Not always well, but SA politics is aliveComment on this story
Much needs to be done, but despite bizarre scenes and pontificating parties, voters believe their ballot is relevant, writes Mcebisi Ndletyana.
Registration for the fifth democratic elections is pretty much complete. And the election date has been set for May 7. Being serious voters that I know you dear readers are, you probably expected a serious campaign to finally get under way. Not quite so.
Start with the election date itself. The announcement didn’t quite happen the way President Jacob Zuma had planned it. It was leaked before he could make the formal announcement, denying him a presidential moment.
Such occasions enable presidents to remind us they’re in charge, that they decide these things. Helen Zille had other ideas. She wanted the attention and grabbed the moment away from the president.
Zille was just being Zille. She was back at it just this past Wednesday, picking a fight with the ANC. And, the ruling party fell for it.
Actually, they seemed to be in a dilemma. The party knew it was being provoked into a violent reaction, but they just couldn’t restrain themselves. Uyas’iqhela, lo-madam! Someone probably shouted at Luthuli House, vowing to show Zille who’s boss, especially in downtown Joburg. True to form, the comrades went for the DA.
And it was an interesting sight – the DA I mean. The supporters were almost exclusively black – isn’t the DA predominantly white? Where did they get so many black people? And where are the white people that dominate the DA?
Just as one was trying to make sense of these bizarre scenes, Mmusi Maimane shows up on the news that evening only to make the whole saga even more surreal. Seated alongside the ANC’s Jackson Mthembu for a grilling by eNCA’s Jeremy Maggs, Maimane denies Mthembu’s accusations that the DA booked hospital beds in preparation for casualties.
Admitting to the accusation would have meant that the DA knew the march would turn violent, but went ahead with it anyway. Maimane flatly denies the accusation and insists that Mthembu reveals the source of that information.
Here’s the interesting part: the same Maimane had admitted to booking hospital beds just earlier in the morning on Power FM’s Tim Modise show. And Mthembu was on the same show with Maimane.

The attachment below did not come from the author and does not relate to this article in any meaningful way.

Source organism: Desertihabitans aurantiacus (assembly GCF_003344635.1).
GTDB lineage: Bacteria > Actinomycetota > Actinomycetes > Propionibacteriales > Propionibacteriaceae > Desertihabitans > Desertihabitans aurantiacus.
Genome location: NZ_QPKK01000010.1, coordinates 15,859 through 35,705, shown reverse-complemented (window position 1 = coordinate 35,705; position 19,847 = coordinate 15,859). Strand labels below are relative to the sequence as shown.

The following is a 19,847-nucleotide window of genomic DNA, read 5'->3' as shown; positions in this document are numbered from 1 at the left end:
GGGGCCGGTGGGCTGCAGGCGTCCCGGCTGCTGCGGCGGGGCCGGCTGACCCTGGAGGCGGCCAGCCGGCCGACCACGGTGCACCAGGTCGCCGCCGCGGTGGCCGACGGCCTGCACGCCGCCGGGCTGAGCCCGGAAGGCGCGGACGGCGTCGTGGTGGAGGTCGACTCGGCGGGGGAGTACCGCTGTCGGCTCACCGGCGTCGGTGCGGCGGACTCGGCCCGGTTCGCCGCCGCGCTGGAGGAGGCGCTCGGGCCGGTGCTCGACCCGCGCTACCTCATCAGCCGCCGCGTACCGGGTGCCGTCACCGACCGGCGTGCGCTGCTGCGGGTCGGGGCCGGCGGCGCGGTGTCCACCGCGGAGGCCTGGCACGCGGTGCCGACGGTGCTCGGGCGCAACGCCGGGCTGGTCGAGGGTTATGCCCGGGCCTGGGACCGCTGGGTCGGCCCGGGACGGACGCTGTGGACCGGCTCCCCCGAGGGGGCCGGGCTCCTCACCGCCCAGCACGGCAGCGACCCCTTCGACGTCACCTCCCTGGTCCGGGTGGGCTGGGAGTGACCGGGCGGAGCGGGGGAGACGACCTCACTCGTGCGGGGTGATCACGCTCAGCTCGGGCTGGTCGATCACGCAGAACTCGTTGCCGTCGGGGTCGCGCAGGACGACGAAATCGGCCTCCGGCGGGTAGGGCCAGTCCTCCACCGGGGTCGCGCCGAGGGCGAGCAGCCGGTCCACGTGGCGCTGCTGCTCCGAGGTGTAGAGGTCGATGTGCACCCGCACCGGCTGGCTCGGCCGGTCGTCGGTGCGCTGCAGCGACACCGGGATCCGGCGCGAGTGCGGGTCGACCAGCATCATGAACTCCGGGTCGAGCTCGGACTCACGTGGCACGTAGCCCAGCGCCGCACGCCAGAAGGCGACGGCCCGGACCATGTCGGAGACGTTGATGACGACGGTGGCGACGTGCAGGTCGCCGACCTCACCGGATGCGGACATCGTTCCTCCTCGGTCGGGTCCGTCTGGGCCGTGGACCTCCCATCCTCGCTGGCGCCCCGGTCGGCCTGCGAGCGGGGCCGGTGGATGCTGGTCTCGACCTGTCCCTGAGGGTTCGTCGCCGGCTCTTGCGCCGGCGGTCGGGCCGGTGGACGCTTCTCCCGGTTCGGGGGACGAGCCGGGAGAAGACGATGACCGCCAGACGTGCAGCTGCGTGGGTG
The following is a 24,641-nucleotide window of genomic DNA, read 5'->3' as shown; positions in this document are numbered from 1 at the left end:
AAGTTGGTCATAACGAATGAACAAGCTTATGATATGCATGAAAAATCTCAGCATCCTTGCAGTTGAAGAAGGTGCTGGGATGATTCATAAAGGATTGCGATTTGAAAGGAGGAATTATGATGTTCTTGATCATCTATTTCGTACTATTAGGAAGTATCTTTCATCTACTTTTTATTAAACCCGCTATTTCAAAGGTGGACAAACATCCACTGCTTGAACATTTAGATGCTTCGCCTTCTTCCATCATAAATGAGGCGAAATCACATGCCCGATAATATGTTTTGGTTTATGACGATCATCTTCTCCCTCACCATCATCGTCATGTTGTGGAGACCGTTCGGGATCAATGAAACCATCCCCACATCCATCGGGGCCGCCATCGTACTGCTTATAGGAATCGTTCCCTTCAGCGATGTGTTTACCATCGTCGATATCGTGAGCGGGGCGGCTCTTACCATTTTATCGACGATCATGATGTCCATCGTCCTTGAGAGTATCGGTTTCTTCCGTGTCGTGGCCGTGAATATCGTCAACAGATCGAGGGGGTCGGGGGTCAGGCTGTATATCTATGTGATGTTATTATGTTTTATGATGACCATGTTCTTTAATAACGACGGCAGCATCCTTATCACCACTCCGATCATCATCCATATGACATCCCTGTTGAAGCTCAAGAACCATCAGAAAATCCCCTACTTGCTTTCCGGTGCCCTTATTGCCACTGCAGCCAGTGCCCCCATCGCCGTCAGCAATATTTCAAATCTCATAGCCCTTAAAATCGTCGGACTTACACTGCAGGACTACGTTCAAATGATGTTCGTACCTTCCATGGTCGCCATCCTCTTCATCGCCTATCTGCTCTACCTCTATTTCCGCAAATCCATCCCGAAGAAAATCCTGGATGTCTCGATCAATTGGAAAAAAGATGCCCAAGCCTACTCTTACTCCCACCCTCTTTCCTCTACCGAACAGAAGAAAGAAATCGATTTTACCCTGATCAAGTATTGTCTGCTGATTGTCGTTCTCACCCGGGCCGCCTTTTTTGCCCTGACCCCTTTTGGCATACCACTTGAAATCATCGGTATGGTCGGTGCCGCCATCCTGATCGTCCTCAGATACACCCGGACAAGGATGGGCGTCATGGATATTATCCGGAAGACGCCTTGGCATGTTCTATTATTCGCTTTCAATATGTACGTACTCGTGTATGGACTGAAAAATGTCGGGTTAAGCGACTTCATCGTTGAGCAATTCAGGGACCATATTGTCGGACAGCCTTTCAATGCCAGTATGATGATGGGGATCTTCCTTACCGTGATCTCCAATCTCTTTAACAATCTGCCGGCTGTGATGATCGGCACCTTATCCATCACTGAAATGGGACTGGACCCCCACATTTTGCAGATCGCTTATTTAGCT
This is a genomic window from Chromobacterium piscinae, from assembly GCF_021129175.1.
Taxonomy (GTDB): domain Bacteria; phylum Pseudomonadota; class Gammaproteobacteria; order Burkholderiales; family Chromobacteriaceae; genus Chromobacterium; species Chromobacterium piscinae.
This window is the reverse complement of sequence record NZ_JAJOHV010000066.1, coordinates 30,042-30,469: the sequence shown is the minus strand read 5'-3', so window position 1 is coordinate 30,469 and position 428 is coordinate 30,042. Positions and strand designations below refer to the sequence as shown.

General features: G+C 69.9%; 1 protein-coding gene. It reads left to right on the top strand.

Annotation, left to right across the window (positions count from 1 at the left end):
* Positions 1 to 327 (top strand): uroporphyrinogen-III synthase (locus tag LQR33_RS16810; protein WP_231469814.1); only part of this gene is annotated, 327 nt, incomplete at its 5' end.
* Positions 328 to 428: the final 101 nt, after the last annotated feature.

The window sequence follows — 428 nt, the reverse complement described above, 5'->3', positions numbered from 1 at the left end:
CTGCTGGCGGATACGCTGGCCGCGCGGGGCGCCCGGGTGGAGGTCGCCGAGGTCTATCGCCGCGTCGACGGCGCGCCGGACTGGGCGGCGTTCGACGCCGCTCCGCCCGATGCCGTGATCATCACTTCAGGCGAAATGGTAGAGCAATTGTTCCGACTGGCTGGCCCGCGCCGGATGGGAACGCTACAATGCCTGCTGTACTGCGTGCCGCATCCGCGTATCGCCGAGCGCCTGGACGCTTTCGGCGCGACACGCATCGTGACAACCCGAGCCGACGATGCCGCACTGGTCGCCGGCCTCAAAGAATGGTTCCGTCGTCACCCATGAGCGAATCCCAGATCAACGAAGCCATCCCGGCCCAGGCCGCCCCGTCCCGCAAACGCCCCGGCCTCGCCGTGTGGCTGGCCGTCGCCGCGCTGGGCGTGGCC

The interview with Maggs got even more interesting.
Instead of pointing out that he – Maimane – had admitted to the hospital bookings just earlier, Mthembu said his source was “DA members”. Then Maimane’s denial became ever more spirited: “I’m a DA member,” Maimane reminded Mthembu, “but I don’t know any of that”. Mthembu let him go – perhaps they’re not such enemies after all.
Wednesday revealed the irony that is encapsulated in politics. Politicians want to be taken seriously, but are capable of such idiotic antics. At times it boggles the mind why they would believe that the watching public cannot see through them.
Politicians may not always be inspiring, but the voter registration figures are not deceptive. It may be too early to tell, but they reflect a worrying picture confirming what we’re seeing playing out in our neighbourhoods and in evening news broadcasts.
Protests have become more frequent and violent. This year alone we have apparently registered 2 947 protests in just three months, an unprecedented number.
Violent protests have different causes, but one of them is the feeling that the system is not working. Citizens are not being heard and thus resort to violence. If not resort to violence, another reaction to frustration is withdrawal from the political system. Why bother voting for politicians who become indifferent to your needs once elected?